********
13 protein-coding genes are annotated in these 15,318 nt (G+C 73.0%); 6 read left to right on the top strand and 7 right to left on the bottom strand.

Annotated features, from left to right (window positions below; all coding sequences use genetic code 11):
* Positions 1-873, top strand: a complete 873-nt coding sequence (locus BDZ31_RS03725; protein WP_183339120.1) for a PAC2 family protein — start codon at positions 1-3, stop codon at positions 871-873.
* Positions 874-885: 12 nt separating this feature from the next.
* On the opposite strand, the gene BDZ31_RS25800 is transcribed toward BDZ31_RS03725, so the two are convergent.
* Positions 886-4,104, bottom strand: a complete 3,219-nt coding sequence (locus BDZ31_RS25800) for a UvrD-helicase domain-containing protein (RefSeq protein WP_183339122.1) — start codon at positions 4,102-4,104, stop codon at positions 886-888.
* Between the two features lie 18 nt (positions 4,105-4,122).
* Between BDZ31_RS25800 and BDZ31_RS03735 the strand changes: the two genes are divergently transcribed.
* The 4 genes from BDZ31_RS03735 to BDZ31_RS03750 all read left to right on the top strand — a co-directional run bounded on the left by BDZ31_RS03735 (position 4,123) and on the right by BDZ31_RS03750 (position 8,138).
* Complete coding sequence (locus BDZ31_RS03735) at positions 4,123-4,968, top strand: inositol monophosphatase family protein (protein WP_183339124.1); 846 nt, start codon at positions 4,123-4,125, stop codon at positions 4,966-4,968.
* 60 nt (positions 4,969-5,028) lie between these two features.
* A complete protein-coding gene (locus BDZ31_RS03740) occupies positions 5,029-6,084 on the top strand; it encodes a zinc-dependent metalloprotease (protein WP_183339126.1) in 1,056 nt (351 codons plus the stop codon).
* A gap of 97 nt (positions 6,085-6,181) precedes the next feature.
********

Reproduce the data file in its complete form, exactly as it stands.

13 protein-coding genes are annotated in these 15,318 nt (G+C 73.0%); 6 read left to right on the top strand and 7 right to left on the bottom strand.

Annotated features, from left to right (window positions below; all coding sequences use genetic code 11):
* Positions 1-873, top strand: a complete 873-nt coding sequence (locus BDZ31_RS03725; protein WP_183339120.1) for a PAC2 family protein — start codon at positions 1-3, stop codon at positions 871-873.
* Positions 874-885: 12 nt separating this feature from the next.
* On the opposite strand, the gene BDZ31_RS25800 is transcribed toward BDZ31_RS03725, so the two are convergent.
* Positions 886-4,104, bottom strand: a complete 3,219-nt coding sequence (locus BDZ31_RS25800) for a UvrD-helicase domain-containing protein (RefSeq protein WP_183339122.1) — start codon at positions 4,102-4,104, stop codon at positions 886-888.
* Between the two features lie 18 nt (positions 4,105-4,122).
* Between BDZ31_RS25800 and BDZ31_RS03735 the strand changes: the two genes are divergently transcribed.
* The 4 genes from BDZ31_RS03735 to BDZ31_RS03750 all read left to right on the top strand — a co-directional run bounded on the left by BDZ31_RS03735 (position 4,123) and on the right by BDZ31_RS03750 (position 8,138).
* Complete coding sequence (locus BDZ31_RS03735) at positions 4,123-4,968, top strand: inositol monophosphatase family protein (protein WP_183339124.1); 846 nt, start codon at positions 4,123-4,125, stop codon at positions 4,966-4,968.
* 60 nt (positions 4,969-5,028) lie between these two features.
* A complete protein-coding gene (locus BDZ31_RS03740) occupies positions 5,029-6,084 on the top strand; it encodes a zinc-dependent metalloprotease (protein WP_183339126.1) in 1,056 nt (351 codons plus the stop codon).
* A gap of 97 nt (positions 6,085-6,181) precedes the next feature.